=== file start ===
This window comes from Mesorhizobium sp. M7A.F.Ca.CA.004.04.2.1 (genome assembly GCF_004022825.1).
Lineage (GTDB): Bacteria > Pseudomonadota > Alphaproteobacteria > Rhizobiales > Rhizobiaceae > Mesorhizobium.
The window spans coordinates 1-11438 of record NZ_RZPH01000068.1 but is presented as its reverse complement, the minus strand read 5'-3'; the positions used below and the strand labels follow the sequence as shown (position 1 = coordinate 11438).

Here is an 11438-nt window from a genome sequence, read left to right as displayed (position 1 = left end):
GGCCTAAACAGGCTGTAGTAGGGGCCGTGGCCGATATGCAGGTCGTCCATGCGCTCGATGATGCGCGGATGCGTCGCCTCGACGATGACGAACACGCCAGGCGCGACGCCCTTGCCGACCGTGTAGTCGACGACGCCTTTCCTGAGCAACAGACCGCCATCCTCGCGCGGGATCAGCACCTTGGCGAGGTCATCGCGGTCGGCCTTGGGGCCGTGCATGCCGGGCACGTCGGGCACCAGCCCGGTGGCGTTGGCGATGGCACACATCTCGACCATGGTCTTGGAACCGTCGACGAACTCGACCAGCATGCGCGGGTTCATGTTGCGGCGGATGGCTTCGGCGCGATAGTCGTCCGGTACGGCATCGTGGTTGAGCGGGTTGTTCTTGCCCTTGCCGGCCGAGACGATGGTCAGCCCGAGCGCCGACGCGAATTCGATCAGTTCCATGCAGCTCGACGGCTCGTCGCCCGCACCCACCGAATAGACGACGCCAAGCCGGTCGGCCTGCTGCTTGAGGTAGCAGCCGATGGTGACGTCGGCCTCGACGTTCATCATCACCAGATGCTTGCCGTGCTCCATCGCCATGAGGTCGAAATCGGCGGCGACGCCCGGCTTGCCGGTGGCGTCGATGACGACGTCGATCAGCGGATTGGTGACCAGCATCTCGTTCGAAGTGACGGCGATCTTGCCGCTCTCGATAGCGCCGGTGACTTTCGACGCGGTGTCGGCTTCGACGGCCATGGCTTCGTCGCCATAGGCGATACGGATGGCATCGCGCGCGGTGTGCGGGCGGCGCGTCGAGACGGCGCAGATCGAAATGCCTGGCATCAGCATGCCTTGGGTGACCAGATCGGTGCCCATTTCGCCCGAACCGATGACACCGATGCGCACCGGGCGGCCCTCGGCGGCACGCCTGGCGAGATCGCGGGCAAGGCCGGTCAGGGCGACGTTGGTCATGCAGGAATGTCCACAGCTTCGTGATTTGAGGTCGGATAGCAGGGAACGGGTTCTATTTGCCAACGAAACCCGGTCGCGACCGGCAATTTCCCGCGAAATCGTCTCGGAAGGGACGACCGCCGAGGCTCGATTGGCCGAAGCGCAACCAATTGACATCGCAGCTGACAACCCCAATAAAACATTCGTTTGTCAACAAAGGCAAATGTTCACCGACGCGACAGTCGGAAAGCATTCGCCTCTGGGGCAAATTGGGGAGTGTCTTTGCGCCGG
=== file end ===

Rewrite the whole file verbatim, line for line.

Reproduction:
This window comes from Mesorhizobium sp. M7A.F.Ca.CA.004.04.2.1 (genome assembly GCF_004022825.1).
Lineage (GTDB): Bacteria > Pseudomonadota > Alphaproteobacteria > Rhizobiales > Rhizobiaceae > Mesorhizobium.
The window spans coordinates 1-11438 of record NZ_RZPH01000068.1 but is presented as its reverse complement, the minus strand read 5'-3'; the positions used below and the strand labels follow the sequence as shown (position 1 = coordinate 11438).

Here is an 11438-nt window from a genome sequence, read left to right as displayed (position 1 = left end):
GGCCTAAACAGGCTGTAGTAGGGGCCGTGGCCGATATGCAGGTCGTCCATGCGCTCGATGATGCGCGGATGCGTCGCCTCGACGATGACGAACACGCCAGGCGCGACGCCCTTGCCGACCGTGTAGTCGACGACGCCTTTCCTGAGCAACAGACCGCCATCCTCGCGCGGGATCAGCACCTTGGCGAGGTCATCGCGGTCGGCCTTGGGGCCGTGCATGCCGGGCACGTCGGGCACCAGCCCGGTGGCGTTGGCGATGGCACACATCTCGACCATGGTCTTGGAACCGTCGACGAACTCGACCAGCATGCGCGGGTTCATGTTGCGGCGGATGGCTTCGGCGCGATAGTCGTCCGGTACGGCATCGTGGTTGAGCGGGTTGTTCTTGCCCTTGCCGGCCGAGACGATGGTCAGCCCGAGCGCCGACGCGAATTCGATCAGTTCCATGCAGCTCGACGGCTCGTCGCCCGCACCCACCGAATAGACGACGCCAAGCCGGTCGGCCTGCTGCTTGAGGTAGCAGCCGATGGTGACGTCGGCCTCGACGTTCATCATCACCAGATGCTTGCCGTGCTCCATCGCCATGAGGTCGAAATCGGCGGCGACGCCCGGCTTGCCGGTGGCGTCGATGACGACGTCGATCAGCGGATTGGTGACCAGCATCTCGTTCGAAGTGACGGCGATCTTGCCGCTCTCGATAGCGCCGGTGACTTTCGACGCGGTGTCGGCTTCGACGGCCATGGCTTCGTCGCCATAGGCGATACGGATGGCATCGCGCGCGGTGTGCGGGCGGCGCGTCGAGACGGCGCAGATCGAAATGCCTGGCATCAGCATGCCTTGGGTGACCAGATCGGTGCCCATTTCGCCCGAACCGATGACACCGATGCGCACCGGGCGGCCCTCGGCGGCACGCCTGGCGAGATCGCGGGCAAGGCCGGTCAGGGCGACGTTGGTCATGCAGGAATGTCCACAGCTTCGTGATTTGAGGTCGGATAGCAGGGAACGGGTTCTATTTGCCAACGAAACCCGGTCGCGACCGGCAATTTCCCGCGAAATCGTCTCGGAAGGGACGACCGCCGAGGCTCGATTGGCCGAAGCGCAACCAATTGACATCGCAGCTGACAACCCCAATAAAACATTCGTTTGTCAACAAAGGCAAATGTTCACCGACGCGACAGTCGGAAAGCATTCGCCTCTGGGGCAAATTGGGGAGTGTCTTTGCGCCGG